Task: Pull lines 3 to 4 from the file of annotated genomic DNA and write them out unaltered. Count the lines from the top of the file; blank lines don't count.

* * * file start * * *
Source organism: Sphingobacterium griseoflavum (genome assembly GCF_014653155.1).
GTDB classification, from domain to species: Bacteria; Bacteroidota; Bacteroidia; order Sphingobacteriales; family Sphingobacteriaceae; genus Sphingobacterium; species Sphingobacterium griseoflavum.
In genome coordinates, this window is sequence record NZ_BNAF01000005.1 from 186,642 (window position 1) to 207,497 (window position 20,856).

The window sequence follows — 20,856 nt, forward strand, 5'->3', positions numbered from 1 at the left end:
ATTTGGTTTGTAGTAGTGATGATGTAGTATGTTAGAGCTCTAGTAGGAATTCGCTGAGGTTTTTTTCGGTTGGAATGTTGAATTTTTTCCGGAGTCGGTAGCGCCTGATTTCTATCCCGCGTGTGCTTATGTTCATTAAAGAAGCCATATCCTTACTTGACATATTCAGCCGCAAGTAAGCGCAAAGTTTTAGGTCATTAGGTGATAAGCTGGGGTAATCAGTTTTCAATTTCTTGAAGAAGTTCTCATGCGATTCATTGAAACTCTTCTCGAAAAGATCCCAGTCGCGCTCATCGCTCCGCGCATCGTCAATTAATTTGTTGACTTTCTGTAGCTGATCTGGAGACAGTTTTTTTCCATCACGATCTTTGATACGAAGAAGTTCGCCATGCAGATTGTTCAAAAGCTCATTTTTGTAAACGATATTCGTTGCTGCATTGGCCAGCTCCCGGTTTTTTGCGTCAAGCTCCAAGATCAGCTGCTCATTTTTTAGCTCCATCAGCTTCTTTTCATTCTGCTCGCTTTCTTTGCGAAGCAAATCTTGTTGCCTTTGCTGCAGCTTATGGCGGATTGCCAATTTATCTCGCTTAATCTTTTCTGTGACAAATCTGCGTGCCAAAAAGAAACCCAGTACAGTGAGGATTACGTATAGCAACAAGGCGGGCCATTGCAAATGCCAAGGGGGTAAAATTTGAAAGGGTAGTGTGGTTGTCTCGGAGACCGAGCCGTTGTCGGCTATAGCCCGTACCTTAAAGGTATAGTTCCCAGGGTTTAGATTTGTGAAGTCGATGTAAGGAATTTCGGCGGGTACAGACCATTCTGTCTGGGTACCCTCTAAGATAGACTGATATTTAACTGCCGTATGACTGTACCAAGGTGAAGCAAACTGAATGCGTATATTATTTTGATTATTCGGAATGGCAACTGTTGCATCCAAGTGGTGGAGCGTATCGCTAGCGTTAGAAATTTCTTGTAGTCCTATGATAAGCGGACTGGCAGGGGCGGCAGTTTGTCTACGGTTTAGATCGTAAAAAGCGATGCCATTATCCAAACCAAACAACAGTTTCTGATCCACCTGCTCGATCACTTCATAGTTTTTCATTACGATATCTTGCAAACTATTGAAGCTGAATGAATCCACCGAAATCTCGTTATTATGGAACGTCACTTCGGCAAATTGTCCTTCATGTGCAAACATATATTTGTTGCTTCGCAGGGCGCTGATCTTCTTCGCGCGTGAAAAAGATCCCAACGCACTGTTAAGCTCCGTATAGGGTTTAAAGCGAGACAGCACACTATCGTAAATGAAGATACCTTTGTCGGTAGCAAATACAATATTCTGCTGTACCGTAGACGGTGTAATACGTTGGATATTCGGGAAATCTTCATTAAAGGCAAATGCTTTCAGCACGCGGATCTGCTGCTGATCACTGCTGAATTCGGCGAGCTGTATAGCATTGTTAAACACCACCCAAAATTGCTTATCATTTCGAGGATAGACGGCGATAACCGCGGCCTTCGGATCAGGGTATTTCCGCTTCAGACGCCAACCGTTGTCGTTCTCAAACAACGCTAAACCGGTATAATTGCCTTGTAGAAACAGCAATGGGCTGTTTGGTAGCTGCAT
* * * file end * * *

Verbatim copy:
In genome coordinates, this window is sequence record NZ_BNAF01000005.1 from 186,642 (window position 1) to 207,497 (window position 20,856).

The window sequence follows — 20,856 nt, forward strand, 5'->3', positions numbered from 1 at the left end: